Vocabulary of arrogance

Published September 17, 2009

A DEBATE is raging in a section of the English-language press in Pakistan about the use of the term 'bloody civilians' for the non-military population of Pakistan. Before going into the issues raised in the debate, let me attempt a definition.

The Oxford English Dictionary gives many meanings of 'bloody'. Most of them are related to blood, slaughter and the colour red. The meaning relevant to this article is “Bloody; as an intensive i.e. very much. In general colloquial use from the Restoration to 1750.

Now constantly in the mouths of the lowest classes, but by respectable people considered 'a horrid word', on a par with obscene or profane language and usually printed in newspapers and police reports as b...y.” Among the combinations the dictionary gives 'bloody back', which is a “contemptuous term for a British soldier”.

As for 'civilian', again there are several meanings but the most relevant one is that the term was used for the civil service (later the Indian Civil Service or ICS) of the East India Company in India. The ordinary non-military inhabitants of India were called 'natives' and if some British officer wanted to be contemptuous of them he called them 'bloody natives'.

The reason for this highly insulting phrase was because the ICS was more prestigious than the army in India and the army officers resented it. However, the usage was considered impolite by the ICS officers and it was a breach of etiquette to use it to their faces, in polite company, before ladies or in print. It was an invective, not a metaphor, and civilians in Pakistan are right to find it offensive.

As far as I can make out from the ongoing correspondence in the press, Pakistani military officers use the term 'bloody civilians' for all non-military citizens of the country and not for the civil service officers as the British did. They justify this usage on the following grounds that civilians cannot swim; that they do not know firefighting techniques; that they are disorderly and unclean; that they relieve themselves in public; and so on.

The list goes on to attribute moral excellence, efficiency, tidiness and so on to the military. And, what is more, these vices and virtues of the two sets of citizens are seen as essential, unchanging qualities for which external conditions are not responsible.

On a closer reading this list of presumed vices and drawbacks is uncannily similar to the one the European colonial officers made for the natives. The natives were portrayed in exactly the same way as the 'civilians' whom the military officers despise so much. And the superior Europeans are portrayed exactly as the military sees itself. In short, the military officers look at their own countrymen with the eyes of colonial masters.

Let us now deconstruct these stereotypes. First, the characteristics of the stereotypical civilian relate more to socio-economic class than to military service. Aitchison College students, for example, swim and do not relieve themselves in public places. Our working class and rural people have to because our rulers have not built any latrines for them.

As for efficiency, our businesses — to give one example — are run by civilians and they are quite efficient. And the civil service is just as efficient as the army.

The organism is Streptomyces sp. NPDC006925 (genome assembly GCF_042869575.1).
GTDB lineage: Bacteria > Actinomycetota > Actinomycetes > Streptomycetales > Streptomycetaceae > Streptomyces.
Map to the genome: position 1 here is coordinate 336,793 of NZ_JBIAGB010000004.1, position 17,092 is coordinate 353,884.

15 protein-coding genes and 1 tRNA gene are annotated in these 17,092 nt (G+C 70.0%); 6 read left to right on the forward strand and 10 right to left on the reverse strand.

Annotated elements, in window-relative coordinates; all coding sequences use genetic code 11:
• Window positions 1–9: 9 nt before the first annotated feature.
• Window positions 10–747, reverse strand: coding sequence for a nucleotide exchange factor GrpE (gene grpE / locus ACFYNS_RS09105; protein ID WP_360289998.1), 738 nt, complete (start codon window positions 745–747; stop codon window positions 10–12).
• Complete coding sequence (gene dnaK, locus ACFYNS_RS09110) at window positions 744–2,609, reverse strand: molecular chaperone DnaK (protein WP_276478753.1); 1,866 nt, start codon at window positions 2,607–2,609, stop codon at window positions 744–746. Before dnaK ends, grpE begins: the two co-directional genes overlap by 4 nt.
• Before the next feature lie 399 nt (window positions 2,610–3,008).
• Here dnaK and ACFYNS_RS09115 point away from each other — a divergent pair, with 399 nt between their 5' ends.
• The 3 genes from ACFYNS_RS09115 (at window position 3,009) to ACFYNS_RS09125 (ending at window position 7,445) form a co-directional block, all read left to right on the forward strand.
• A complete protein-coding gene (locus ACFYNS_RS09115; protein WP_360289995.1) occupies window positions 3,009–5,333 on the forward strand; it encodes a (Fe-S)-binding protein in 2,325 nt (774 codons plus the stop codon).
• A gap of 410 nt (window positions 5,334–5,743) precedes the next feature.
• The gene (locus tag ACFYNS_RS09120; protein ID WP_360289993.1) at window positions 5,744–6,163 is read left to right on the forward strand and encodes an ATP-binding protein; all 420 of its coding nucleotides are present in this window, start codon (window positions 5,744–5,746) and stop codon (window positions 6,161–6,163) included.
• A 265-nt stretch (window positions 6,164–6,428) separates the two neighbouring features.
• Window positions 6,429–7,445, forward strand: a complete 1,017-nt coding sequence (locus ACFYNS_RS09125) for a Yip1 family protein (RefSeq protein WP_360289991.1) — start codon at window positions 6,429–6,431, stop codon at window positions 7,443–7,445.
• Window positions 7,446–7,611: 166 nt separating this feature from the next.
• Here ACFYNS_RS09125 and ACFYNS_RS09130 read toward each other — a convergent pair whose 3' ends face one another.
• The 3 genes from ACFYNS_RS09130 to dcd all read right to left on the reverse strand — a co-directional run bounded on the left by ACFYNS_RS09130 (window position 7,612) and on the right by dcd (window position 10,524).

Actually, if the military rulers, who have ruled this country more than civilians, had given swimming pools and taught children how to behave in emergencies all our children could have had these skills. But they spent so little money on the common people that it is only boys near canals, rivers, ponds and the sea who picked up swimming at the risk of their lives.

Now for moral virtues. Actually, all armies are notorious for behaving cruelly in war towards unarmed civilians. Rape is a common complaint in almost all wars. And our own army's record in Bangladesh in 1971 is far from good.

For that matter the Indian army's record in Kashmir is not good either. Nor is that of the Americans in Vietnam or the Allied armies in Germany in 1945. As for the record of our armed forces officers in ordinary civilian life, it is not known to be morally inspiring either. Apart from arrogance, the armed forces officers do not hesitate to enjoy the perks of office as much as any offending civilian.

Actually this has to do with power, not with military training or education. Give somebody power — civilian or military; an illiterate or a PhD; man or woman; religious or secular — and he or she will most probably misuse it. This is an argument against military rule, ecclesiastical theocratic states and civilian dictatorship because in these systems there are no institutionalised controls over the wielders of power.

Throughout history writers have been making fun of the military. Look at George Bernard Shaw's plays like Arms and the Man and The Man of Destiny with statements like “nine out of 10 soldiers are born fools”. And Shaw was writing when the British Empire was at the height of its power. But the army, much to its credit, laughed with Shaw. Our own military academies also staged Shaw's plays to good-natured laughter.

In reality these caricatures of the armed forces are as inaccurate and wrong as those of civilians and foreigners and other groups. All such stereotypes prevent understanding and mutual respect and we should not use them for military personnel or civilians.

At no time in British history did anyone seriously question civilian supremacy, that is the representatives of the people rule in a democracy. We have yet to teach our cadets the meaning of this. And we cannot even begin if we have such contempt for most of our citizens that we call them 'bloody civilians'.

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